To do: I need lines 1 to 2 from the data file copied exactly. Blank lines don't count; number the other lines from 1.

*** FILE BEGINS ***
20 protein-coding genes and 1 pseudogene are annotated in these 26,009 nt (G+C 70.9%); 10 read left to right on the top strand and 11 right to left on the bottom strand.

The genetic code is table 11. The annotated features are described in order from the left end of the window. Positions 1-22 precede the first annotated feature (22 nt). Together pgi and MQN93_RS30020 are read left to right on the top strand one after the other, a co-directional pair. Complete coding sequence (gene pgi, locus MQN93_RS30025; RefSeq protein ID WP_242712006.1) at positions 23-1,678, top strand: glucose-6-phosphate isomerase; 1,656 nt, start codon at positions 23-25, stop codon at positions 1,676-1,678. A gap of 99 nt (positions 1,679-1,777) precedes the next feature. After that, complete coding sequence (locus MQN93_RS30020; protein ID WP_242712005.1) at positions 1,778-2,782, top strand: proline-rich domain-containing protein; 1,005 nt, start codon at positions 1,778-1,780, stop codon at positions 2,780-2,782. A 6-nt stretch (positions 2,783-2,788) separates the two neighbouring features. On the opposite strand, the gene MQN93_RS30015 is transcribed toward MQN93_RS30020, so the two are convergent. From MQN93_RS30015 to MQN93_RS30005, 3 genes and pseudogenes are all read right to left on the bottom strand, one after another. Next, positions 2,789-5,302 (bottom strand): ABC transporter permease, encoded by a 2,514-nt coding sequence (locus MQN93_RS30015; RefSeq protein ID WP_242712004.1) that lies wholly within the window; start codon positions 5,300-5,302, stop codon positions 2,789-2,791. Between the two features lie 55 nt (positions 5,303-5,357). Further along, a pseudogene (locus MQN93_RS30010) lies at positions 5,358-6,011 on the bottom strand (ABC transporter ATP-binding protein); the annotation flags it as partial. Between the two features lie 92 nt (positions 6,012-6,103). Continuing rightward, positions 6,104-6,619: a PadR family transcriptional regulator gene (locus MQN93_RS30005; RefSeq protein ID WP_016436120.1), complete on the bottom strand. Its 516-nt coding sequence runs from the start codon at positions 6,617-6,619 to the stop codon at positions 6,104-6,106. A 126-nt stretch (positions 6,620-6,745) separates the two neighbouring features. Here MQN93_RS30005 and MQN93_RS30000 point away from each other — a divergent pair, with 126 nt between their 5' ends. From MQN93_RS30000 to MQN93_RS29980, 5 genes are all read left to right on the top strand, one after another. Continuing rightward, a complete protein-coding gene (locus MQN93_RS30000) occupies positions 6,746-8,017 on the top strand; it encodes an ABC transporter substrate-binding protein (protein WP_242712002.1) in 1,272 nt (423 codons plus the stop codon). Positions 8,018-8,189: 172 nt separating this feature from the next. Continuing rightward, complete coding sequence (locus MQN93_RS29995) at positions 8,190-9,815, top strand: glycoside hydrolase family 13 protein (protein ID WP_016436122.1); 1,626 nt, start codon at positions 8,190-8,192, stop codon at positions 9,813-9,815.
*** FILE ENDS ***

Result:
20 protein-coding genes and 1 pseudogene are annotated in these 26,009 nt (G+C 70.9%); 10 read left to right on the top strand and 11 right to left on the bottom strand.

The genetic code is table 11. The annotated features are described in order from the left end of the window. Positions 1-22 precede the first annotated feature (22 nt). Together pgi and MQN93_RS30020 are read left to right on the top strand one after the other, a co-directional pair. Complete coding sequence (gene pgi, locus MQN93_RS30025; RefSeq protein ID WP_242712006.1) at positions 23-1,678, top strand: glucose-6-phosphate isomerase; 1,656 nt, start codon at positions 23-25, stop codon at positions 1,676-1,678. A gap of 99 nt (positions 1,679-1,777) precedes the next feature. After that, complete coding sequence (locus MQN93_RS30020; protein ID WP_242712005.1) at positions 1,778-2,782, top strand: proline-rich domain-containing protein; 1,005 nt, start codon at positions 1,778-1,780, stop codon at positions 2,780-2,782. A 6-nt stretch (positions 2,783-2,788) separates the two neighbouring features. On the opposite strand, the gene MQN93_RS30015 is transcribed toward MQN93_RS30020, so the two are convergent. From MQN93_RS30015 to MQN93_RS30005, 3 genes and pseudogenes are all read right to left on the bottom strand, one after another. Next, positions 2,789-5,302 (bottom strand): ABC transporter permease, encoded by a 2,514-nt coding sequence (locus MQN93_RS30015; RefSeq protein ID WP_242712004.1) that lies wholly within the window; start codon positions 5,300-5,302, stop codon positions 2,789-2,791. Between the two features lie 55 nt (positions 5,303-5,357). Further along, a pseudogene (locus MQN93_RS30010) lies at positions 5,358-6,011 on the bottom strand (ABC transporter ATP-binding protein); the annotation flags it as partial. Between the two features lie 92 nt (positions 6,012-6,103). Continuing rightward, positions 6,104-6,619: a PadR family transcriptional regulator gene (locus MQN93_RS30005; RefSeq protein ID WP_016436120.1), complete on the bottom strand. Its 516-nt coding sequence runs from the start codon at positions 6,617-6,619 to the stop codon at positions 6,104-6,106. A 126-nt stretch (positions 6,620-6,745) separates the two neighbouring features. Here MQN93_RS30005 and MQN93_RS30000 point away from each other — a divergent pair, with 126 nt between their 5' ends. From MQN93_RS30000 to MQN93_RS29980, 5 genes are all read left to right on the top strand, one after another. Continuing rightward, a complete protein-coding gene (locus MQN93_RS30000) occupies positions 6,746-8,017 on the top strand; it encodes an ABC transporter substrate-binding protein (protein WP_242712002.1) in 1,272 nt (423 codons plus the stop codon). Positions 8,018-8,189: 172 nt separating this feature from the next. Continuing rightward, complete coding sequence (locus MQN93_RS29995) at positions 8,190-9,815, top strand: glycoside hydrolase family 13 protein (protein ID WP_016436122.1); 1,626 nt, start codon at positions 8,190-8,192, stop codon at positions 9,813-9,815.